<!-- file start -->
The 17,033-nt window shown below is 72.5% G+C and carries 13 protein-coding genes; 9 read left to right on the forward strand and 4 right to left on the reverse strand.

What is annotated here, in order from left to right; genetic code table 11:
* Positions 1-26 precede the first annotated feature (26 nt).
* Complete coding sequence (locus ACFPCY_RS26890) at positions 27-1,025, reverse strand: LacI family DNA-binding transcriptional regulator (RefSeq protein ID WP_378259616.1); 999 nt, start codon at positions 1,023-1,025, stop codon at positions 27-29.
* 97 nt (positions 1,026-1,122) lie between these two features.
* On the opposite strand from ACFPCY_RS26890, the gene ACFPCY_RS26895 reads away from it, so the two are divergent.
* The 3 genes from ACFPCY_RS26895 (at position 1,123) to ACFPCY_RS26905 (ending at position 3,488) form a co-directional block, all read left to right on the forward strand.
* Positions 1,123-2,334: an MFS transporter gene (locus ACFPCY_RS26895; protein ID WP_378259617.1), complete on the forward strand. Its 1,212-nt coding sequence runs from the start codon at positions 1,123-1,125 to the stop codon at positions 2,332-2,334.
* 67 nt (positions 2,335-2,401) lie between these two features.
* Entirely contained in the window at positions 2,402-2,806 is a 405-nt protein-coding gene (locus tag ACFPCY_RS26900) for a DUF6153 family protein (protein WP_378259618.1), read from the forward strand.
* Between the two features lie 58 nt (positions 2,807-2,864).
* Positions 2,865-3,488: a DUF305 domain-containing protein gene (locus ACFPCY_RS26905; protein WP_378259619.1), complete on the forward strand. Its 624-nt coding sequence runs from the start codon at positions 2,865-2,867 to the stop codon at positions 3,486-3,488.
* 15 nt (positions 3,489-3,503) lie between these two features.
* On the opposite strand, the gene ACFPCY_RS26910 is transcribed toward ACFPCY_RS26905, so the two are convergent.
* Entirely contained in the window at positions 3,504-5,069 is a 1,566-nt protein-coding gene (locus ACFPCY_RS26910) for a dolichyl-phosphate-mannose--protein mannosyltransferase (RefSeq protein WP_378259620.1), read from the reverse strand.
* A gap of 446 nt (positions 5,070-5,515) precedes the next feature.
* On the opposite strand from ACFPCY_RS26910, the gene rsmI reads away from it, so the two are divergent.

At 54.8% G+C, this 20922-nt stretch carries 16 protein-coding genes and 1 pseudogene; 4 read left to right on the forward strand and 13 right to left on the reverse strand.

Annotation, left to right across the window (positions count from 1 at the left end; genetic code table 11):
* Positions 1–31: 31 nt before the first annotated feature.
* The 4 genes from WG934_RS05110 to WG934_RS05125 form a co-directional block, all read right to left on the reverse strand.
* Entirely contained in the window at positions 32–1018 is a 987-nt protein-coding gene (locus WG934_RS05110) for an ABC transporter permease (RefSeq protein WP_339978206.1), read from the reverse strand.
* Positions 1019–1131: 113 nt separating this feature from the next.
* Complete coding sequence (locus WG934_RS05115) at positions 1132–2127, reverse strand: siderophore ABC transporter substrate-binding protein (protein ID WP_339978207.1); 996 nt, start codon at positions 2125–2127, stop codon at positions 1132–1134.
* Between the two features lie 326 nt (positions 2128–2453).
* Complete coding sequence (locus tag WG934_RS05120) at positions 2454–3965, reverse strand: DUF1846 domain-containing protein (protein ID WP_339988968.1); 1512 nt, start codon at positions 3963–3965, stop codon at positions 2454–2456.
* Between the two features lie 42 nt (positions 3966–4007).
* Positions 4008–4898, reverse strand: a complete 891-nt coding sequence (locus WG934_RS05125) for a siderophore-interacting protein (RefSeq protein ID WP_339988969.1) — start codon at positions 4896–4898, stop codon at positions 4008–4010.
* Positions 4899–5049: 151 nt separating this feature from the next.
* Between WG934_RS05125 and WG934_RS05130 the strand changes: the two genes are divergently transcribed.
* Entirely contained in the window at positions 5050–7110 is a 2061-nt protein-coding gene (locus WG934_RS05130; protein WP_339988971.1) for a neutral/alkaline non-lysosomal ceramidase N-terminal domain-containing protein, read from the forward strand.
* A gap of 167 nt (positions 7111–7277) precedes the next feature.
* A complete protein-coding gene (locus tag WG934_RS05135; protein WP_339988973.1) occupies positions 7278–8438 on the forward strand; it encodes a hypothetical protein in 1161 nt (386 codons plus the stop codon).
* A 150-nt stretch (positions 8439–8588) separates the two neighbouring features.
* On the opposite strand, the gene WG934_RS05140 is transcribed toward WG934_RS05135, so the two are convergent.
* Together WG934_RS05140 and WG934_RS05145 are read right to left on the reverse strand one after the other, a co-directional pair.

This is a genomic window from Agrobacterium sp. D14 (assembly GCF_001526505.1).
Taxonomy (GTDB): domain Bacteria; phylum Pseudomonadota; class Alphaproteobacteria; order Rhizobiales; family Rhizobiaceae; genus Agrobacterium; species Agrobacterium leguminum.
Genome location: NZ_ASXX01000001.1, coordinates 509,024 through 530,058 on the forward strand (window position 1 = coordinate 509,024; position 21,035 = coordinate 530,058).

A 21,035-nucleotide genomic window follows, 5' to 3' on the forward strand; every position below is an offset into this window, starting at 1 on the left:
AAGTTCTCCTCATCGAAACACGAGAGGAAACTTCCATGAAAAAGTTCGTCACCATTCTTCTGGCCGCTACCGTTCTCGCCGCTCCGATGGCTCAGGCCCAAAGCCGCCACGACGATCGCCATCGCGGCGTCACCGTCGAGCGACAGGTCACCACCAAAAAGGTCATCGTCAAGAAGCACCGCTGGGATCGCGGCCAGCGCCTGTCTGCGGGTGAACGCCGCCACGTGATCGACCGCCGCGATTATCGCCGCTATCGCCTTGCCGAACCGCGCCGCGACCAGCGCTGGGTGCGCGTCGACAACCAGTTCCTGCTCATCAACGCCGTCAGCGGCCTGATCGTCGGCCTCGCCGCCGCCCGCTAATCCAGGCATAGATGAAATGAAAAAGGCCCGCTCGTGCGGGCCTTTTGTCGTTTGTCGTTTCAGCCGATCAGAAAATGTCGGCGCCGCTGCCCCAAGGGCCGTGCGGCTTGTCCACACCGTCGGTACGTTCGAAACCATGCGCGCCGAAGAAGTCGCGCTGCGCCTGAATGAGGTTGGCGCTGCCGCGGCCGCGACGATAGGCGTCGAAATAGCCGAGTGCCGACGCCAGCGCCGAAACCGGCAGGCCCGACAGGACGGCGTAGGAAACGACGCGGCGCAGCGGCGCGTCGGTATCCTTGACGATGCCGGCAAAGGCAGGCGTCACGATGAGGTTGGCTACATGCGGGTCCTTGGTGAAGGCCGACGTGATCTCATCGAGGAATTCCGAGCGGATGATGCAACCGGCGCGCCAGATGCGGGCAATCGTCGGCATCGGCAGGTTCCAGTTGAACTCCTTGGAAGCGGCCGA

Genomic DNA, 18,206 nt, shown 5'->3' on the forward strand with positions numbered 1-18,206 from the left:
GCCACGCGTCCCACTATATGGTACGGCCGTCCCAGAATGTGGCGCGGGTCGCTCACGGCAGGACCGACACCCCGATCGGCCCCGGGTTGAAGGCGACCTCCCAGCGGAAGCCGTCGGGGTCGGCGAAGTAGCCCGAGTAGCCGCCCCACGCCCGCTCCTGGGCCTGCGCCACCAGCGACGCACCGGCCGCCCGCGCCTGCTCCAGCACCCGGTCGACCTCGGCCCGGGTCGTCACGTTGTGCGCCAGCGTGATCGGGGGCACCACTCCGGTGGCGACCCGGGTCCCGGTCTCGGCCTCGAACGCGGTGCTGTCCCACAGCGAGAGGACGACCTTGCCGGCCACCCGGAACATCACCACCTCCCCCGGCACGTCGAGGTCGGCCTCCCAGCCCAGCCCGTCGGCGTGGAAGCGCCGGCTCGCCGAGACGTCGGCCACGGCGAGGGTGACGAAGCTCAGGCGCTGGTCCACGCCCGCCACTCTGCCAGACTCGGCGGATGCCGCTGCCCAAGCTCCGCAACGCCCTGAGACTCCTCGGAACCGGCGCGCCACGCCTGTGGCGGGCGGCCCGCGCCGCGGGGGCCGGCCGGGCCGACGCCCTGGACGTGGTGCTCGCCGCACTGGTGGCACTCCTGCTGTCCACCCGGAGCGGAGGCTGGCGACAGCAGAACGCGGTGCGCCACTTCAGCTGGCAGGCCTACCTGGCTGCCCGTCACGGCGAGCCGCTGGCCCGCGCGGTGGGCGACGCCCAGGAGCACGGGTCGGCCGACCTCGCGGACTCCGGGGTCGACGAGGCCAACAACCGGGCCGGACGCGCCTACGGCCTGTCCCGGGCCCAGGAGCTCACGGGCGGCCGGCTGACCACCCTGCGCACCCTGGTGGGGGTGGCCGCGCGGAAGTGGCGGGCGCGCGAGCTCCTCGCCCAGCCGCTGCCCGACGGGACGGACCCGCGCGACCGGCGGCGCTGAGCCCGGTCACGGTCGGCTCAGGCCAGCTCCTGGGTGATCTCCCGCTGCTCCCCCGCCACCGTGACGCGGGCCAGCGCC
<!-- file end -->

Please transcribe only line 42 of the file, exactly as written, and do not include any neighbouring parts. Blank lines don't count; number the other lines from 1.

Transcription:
Genomic DNA, 18,206 nt, shown 5'->3' on the forward strand with positions numbered 1-18,206 from the left: